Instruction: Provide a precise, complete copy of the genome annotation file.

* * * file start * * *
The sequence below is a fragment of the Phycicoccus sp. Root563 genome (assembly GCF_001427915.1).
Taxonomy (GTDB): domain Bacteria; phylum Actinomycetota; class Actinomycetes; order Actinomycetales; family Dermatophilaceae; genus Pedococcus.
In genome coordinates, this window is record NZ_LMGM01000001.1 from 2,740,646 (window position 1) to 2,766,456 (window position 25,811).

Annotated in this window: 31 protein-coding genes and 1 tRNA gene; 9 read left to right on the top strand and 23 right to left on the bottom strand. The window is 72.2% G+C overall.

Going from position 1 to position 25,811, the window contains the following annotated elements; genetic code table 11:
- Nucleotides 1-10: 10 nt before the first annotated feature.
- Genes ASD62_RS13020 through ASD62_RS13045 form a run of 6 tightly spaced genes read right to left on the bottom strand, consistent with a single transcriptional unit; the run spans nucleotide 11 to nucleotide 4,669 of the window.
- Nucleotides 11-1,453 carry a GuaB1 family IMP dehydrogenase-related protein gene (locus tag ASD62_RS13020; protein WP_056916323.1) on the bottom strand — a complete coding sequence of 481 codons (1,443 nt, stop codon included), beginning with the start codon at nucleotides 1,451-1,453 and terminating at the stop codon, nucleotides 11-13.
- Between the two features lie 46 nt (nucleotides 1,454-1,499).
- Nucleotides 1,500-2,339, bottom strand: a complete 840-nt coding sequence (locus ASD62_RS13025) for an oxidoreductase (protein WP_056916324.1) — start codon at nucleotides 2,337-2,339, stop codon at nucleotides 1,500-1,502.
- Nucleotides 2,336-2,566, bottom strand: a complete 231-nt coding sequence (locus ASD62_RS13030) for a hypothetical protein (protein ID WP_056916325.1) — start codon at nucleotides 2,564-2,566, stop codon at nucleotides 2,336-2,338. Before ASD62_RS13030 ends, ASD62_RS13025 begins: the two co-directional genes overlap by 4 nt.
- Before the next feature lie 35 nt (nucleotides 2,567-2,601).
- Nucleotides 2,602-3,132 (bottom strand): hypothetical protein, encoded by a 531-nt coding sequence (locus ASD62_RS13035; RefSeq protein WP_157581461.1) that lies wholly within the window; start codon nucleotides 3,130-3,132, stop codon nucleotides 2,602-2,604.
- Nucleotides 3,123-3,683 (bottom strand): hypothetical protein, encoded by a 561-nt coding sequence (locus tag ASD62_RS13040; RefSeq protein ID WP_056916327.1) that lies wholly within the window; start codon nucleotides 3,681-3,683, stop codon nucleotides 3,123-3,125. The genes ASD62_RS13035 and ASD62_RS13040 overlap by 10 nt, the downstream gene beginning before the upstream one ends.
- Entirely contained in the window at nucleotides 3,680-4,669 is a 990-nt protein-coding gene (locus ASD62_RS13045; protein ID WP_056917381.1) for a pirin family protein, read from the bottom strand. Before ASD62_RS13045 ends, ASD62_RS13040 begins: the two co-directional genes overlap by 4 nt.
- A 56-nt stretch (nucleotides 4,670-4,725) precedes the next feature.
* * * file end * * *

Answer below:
The sequence below is a fragment of the Phycicoccus sp. Root563 genome (assembly GCF_001427915.1).
Taxonomy (GTDB): domain Bacteria; phylum Actinomycetota; class Actinomycetes; order Actinomycetales; family Dermatophilaceae; genus Pedococcus.
In genome coordinates, this window is record NZ_LMGM01000001.1 from 2,740,646 (window position 1) to 2,766,456 (window position 25,811).

Annotated in this window: 31 protein-coding genes and 1 tRNA gene; 9 read left to right on the top strand and 23 right to left on the bottom strand. The window is 72.2% G+C overall.

Going from position 1 to position 25,811, the window contains the following annotated elements; genetic code table 11:
- Nucleotides 1-10: 10 nt before the first annotated feature.
- Genes ASD62_RS13020 through ASD62_RS13045 form a run of 6 tightly spaced genes read right to left on the bottom strand, consistent with a single transcriptional unit; the run spans nucleotide 11 to nucleotide 4,669 of the window.
- Nucleotides 11-1,453 carry a GuaB1 family IMP dehydrogenase-related protein gene (locus tag ASD62_RS13020; protein WP_056916323.1) on the bottom strand — a complete coding sequence of 481 codons (1,443 nt, stop codon included), beginning with the start codon at nucleotides 1,451-1,453 and terminating at the stop codon, nucleotides 11-13.
- Between the two features lie 46 nt (nucleotides 1,454-1,499).
- Nucleotides 1,500-2,339, bottom strand: a complete 840-nt coding sequence (locus ASD62_RS13025) for an oxidoreductase (protein WP_056916324.1) — start codon at nucleotides 2,337-2,339, stop codon at nucleotides 1,500-1,502.
- Nucleotides 2,336-2,566, bottom strand: a complete 231-nt coding sequence (locus ASD62_RS13030) for a hypothetical protein (protein ID WP_056916325.1) — start codon at nucleotides 2,564-2,566, stop codon at nucleotides 2,336-2,338. Before ASD62_RS13030 ends, ASD62_RS13025 begins: the two co-directional genes overlap by 4 nt.
- Before the next feature lie 35 nt (nucleotides 2,567-2,601).
- Nucleotides 2,602-3,132 (bottom strand): hypothetical protein, encoded by a 531-nt coding sequence (locus ASD62_RS13035; RefSeq protein WP_157581461.1) that lies wholly within the window; start codon nucleotides 3,130-3,132, stop codon nucleotides 2,602-2,604.
- Nucleotides 3,123-3,683 (bottom strand): hypothetical protein, encoded by a 561-nt coding sequence (locus tag ASD62_RS13040; RefSeq protein ID WP_056916327.1) that lies wholly within the window; start codon nucleotides 3,681-3,683, stop codon nucleotides 3,123-3,125. The genes ASD62_RS13035 and ASD62_RS13040 overlap by 10 nt, the downstream gene beginning before the upstream one ends.
- Entirely contained in the window at nucleotides 3,680-4,669 is a 990-nt protein-coding gene (locus ASD62_RS13045; protein ID WP_056917381.1) for a pirin family protein, read from the bottom strand. Before ASD62_RS13045 ends, ASD62_RS13040 begins: the two co-directional genes overlap by 4 nt.
- A 56-nt stretch (nucleotides 4,670-4,725) precedes the next feature.